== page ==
Image Credit: Nordson

Biopharm Industry

The biopharm industry is part of the larger chemical processing industry. The most important feature of valves used in this industry is their ability to be cleaned and sterilized. The chemical processing industry is responsible for processing raw materials into products. Since chemical processing often involves reactions using pressure and/or heat, and could cause toxic by-products, the media in this industry tends to be highly corrosive and abrasive. The valves need to be able to tolerate the nature of the media, as well as offer precise flow control and high leakage protection to protect against spills and cross-contamination.


Image Credit: RS Engineering Works

Marine Industry

Valves play a critical role in the marine industry. As ships become larger and are used more frequently, they require the ability to generate power, treat and manage wastewater and control HVAC, as well as perform their required tasks. The size and application of the ship will determine the different types and number of valves on board. Valves are used to regulate the loading and storage of a ship’s power supply, provide water for fire-fighting capabilities, handle and processes wastewater and store any liquid cargo, among many other applications. Any valve that processes sea water must be durable, and all marine valves must be reliable due to lack of resources once out at sea.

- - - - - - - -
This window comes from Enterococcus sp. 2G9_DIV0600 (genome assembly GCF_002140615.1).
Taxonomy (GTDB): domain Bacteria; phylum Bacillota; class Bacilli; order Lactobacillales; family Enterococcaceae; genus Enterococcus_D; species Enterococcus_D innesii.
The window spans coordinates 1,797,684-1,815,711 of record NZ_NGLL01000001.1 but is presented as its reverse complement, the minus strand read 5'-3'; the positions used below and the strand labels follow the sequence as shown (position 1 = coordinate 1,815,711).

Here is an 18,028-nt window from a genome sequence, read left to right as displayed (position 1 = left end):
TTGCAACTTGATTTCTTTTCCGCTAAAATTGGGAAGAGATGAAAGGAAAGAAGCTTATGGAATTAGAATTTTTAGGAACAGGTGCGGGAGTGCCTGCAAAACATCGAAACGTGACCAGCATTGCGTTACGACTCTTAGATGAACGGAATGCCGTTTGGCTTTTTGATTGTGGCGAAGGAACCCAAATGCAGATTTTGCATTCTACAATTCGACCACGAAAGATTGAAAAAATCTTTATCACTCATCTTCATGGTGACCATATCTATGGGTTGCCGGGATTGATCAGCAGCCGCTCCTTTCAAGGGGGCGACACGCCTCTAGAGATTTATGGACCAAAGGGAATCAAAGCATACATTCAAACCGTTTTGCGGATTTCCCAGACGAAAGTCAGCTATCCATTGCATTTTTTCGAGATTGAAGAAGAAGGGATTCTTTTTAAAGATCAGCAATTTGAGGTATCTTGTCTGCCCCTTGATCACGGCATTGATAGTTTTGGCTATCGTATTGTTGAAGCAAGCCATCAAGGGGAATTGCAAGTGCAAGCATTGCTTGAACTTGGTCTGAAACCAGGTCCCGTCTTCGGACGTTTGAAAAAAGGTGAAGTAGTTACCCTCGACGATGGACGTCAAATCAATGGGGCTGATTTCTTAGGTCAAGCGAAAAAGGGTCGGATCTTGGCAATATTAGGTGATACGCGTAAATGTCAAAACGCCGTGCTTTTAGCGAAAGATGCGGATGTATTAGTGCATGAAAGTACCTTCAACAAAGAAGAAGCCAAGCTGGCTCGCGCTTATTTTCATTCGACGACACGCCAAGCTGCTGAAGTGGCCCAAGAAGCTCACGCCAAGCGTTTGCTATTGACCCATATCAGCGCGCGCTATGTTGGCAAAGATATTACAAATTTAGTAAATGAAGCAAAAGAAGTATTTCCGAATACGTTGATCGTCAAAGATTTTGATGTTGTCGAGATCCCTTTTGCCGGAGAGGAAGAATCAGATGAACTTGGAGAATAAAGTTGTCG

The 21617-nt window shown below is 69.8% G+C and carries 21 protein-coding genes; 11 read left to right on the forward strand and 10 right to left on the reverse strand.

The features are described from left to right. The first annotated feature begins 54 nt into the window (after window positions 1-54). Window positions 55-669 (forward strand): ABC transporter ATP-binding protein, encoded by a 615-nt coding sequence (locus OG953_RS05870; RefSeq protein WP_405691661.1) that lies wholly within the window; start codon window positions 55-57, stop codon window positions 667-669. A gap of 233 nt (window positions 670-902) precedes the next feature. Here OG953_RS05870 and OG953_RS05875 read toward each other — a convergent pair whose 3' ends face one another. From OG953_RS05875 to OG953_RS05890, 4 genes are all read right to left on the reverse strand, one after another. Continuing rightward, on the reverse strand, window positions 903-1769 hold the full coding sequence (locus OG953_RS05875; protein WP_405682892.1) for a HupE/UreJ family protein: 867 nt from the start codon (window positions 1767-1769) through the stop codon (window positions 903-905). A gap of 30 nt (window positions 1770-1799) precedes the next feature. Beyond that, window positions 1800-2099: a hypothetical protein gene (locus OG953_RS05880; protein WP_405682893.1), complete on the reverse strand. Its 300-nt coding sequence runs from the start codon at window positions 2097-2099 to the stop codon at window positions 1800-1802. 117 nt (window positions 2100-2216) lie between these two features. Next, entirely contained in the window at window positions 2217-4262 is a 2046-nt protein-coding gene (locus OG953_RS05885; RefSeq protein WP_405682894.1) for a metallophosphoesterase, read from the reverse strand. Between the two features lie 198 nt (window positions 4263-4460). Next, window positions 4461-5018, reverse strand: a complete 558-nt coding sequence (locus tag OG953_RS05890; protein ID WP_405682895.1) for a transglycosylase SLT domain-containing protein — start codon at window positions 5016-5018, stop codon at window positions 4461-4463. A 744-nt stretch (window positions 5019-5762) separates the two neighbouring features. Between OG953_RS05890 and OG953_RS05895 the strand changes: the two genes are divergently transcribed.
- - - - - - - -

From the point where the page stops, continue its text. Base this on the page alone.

Firefighting system on a ship. Image Credit: Fire Fight Systems

These are just a few examples of the many industries and applications of valves.


Media

The system media is a critical consideration when selecting a valve. Media is a term used to describe the material that will be passing through the system. Media plays an important role when selecting the valve body and disc composition as well as the type and speed of the actuator. There is a wide variety of materials that could be used in the valve system; these include:

  • Gas: Valves for gas systems seal tightly up to a minimum specified leakage rate at rated operating temperatures and pressures.
  • Air: used to describe all non-pressurized air.
  • Compressed air: used to describe pressurized and potentially explosive air.
  • High purity, natural gas, sour, specialty or corrosive
  • Liquefied petroleum
  • Steam
  • Liquid: Valves for liquid systems require tight seals to prevent leakage.
  • Water (hot or cold, clean or dirty, fresh or salt)
  • Gasoline (diesel fuel)
  • Hydraulic fluid
  • Highly viscous or gummy fluids
  • Solid: Valves for solid materials must be durable and have few parts to prevent clogging.
  • Slurry: A slurry is a solution with suspended particles. For this media type, the valve must be able to operate effectively in aggressive conditions.
  • Powder: The chart below describes several common media as well as the appropriate valve to use for the application.


Non-Industrial Applications

Valves can be found in non-industrial applications. These may include valves used for residential applications such as a faucet or outdoor hose, or in medicine such as a heart valve.

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Resources

Valve Magazine – Feature Articles